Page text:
Many Northland communities are relatively geographically isolated from urban centres. Because of this, services can be limited and travel, housing and the general cost of living are expensive for many. In 2015 there were clear indications from families that the Children’s Autism Foundation (CAF) services were needed in Northland. This feedback came from families who had travelled many hours to attend Auckland workshops.

In May 2016, CAF held three days of introductory workshops in Northland with leading paediatrician Dr Paul Taylor. The workshops were titled ‘A Guide to Autism’. These workshops attracted over 270 people. This included over 150 families and 34% of participants were Maori.

The Children’s Autism Foundation is very thankful for the New Zealand Lotteries Community Sector Research Fund which enabled CAF to evaluate the feedback from the workshops and comprehensively research the need for autism related services in Northland.

The Children’s Autism Foundation evaluated existing services and how beneficial further support services would be for the participants. This was achieved through surveys, given to participants at the workshops or via an online survey. These surveys requested feedback on how each participant enjoyed the introductory service and evaluated potential interest in other autism support programmes.

Feedback from families, community organisations and government organisations are crucial when planning further services for Northland. The results offer perspectives on the difficulties in accessing services for both families of children with autism and their communities. By most measures many of those surveyed were coping but stresses were showing within families. Many people were unaware of the importance of diagnosis and the possibility of health and education services that can be accessed after achieving the diagnosis. The workshops and associated consultations helped the community with an understanding of autism and emphasised the benefits for a child of being formally diagnosed.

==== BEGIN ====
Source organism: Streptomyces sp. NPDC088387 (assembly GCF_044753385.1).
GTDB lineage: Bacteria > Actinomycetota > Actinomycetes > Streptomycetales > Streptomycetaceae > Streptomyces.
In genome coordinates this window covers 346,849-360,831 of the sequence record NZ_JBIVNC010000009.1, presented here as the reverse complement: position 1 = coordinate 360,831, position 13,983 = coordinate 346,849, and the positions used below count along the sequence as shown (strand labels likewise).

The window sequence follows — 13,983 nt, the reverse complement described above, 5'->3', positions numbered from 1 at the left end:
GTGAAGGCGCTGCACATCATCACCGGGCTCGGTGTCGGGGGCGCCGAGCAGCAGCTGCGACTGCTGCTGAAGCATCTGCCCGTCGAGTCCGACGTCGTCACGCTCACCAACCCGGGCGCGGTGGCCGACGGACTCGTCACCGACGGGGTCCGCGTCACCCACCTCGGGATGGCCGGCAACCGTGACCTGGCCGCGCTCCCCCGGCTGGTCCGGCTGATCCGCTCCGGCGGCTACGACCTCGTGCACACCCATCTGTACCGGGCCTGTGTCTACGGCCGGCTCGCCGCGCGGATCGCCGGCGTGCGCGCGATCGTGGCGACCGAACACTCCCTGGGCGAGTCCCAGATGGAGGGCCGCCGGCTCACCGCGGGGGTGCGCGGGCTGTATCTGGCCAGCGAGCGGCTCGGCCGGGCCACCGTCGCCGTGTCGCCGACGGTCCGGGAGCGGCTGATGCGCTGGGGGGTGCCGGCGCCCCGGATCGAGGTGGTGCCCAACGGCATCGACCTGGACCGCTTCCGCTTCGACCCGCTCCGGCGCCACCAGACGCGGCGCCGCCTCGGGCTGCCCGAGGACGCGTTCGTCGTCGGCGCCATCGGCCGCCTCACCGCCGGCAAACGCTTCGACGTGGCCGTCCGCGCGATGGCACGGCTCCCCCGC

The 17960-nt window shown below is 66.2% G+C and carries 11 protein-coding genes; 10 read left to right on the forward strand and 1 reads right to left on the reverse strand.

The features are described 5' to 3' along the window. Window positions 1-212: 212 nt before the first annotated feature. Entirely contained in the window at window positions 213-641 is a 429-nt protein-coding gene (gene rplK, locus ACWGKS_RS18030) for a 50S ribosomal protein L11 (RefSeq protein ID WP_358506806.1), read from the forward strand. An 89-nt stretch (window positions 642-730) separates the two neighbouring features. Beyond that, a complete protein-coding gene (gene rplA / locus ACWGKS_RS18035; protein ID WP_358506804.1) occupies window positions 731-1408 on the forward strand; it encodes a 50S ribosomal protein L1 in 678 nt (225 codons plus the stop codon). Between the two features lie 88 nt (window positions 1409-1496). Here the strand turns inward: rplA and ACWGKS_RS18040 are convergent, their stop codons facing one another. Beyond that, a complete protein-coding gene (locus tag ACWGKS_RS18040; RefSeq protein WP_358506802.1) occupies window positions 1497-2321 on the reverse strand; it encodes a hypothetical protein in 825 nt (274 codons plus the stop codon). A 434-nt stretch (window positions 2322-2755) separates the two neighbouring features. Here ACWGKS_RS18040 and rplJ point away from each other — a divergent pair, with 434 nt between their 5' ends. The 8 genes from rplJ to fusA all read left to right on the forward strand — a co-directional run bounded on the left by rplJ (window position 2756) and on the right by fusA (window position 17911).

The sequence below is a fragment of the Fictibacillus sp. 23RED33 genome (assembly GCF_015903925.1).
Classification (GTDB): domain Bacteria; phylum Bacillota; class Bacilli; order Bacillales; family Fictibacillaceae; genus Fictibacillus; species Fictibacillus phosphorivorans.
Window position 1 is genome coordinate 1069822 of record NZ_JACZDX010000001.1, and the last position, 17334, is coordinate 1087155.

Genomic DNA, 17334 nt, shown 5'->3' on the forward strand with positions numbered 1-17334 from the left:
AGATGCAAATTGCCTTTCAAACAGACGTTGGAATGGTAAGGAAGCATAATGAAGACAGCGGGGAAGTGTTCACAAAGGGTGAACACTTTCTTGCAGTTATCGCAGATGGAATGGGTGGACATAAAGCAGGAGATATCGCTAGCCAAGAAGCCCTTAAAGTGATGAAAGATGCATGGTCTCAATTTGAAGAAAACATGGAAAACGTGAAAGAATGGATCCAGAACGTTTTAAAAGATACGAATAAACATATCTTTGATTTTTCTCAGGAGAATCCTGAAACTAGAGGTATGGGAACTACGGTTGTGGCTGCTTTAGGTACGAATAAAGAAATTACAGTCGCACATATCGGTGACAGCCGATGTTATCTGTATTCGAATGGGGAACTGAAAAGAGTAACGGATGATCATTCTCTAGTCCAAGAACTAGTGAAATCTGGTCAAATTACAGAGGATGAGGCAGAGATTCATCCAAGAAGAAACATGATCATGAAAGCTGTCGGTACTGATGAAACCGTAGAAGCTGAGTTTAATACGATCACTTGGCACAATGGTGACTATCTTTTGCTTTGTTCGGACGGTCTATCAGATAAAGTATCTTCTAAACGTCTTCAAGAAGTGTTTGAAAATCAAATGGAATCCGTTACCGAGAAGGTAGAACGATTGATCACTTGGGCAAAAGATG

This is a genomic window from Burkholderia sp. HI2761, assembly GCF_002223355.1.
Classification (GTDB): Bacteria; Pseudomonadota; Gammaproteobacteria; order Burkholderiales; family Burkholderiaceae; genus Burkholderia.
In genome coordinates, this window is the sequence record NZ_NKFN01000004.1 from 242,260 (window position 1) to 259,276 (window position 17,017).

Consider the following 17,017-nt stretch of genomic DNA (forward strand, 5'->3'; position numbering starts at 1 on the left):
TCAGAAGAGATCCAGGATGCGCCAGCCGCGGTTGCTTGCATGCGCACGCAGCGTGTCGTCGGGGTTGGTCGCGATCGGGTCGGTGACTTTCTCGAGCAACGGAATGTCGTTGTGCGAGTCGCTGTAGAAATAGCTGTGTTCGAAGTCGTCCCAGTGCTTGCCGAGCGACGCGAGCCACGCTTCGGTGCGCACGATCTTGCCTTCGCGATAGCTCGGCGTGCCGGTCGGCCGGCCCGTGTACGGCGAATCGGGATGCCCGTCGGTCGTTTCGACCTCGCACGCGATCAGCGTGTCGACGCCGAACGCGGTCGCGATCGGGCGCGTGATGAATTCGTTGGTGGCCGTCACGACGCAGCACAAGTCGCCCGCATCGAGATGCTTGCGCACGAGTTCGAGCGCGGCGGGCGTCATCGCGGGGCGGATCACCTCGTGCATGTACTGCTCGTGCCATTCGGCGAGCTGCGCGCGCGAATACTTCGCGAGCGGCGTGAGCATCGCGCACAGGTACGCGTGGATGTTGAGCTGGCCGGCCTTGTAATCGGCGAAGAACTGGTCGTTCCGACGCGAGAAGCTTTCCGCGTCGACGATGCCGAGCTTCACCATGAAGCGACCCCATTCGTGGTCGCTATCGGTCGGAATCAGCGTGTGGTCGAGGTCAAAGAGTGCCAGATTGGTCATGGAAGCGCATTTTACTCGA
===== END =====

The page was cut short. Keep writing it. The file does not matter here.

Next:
The research showed that earlier diagnosis and further corresponding support services in the community would be beneficial for the family who has a child with autism. These services should cater for families/whanau and also provide professional training for those working with young people with autism. Workshop topics should be based on empowering the community and further understanding about the complexities of the Autism Spectrum.


Creator | Kaihanga
Children's Autism Foundation
Year of Creation | Tau
Publisher | Kaiwhakaputa
Children's Autism Foundation
Creative Commons Licence
Attribution-NonCommercial-NoDerivatives CC BY-NC-ND
Keywords | Kupu
Autism, Children, Families, Whanau, support services
Main Language | Reo Matua
Submitter's Rights | Nga Tika o te Kaituku
I am the author / creator of this resource
This Research has
been written outside an academic institution
Bibliographic Citation | Whakapuakanga

Children’s Autism Foundation., (2016). The need for Autism Support Services in Northland, New Zealand, 3. October 2016. New Zealand

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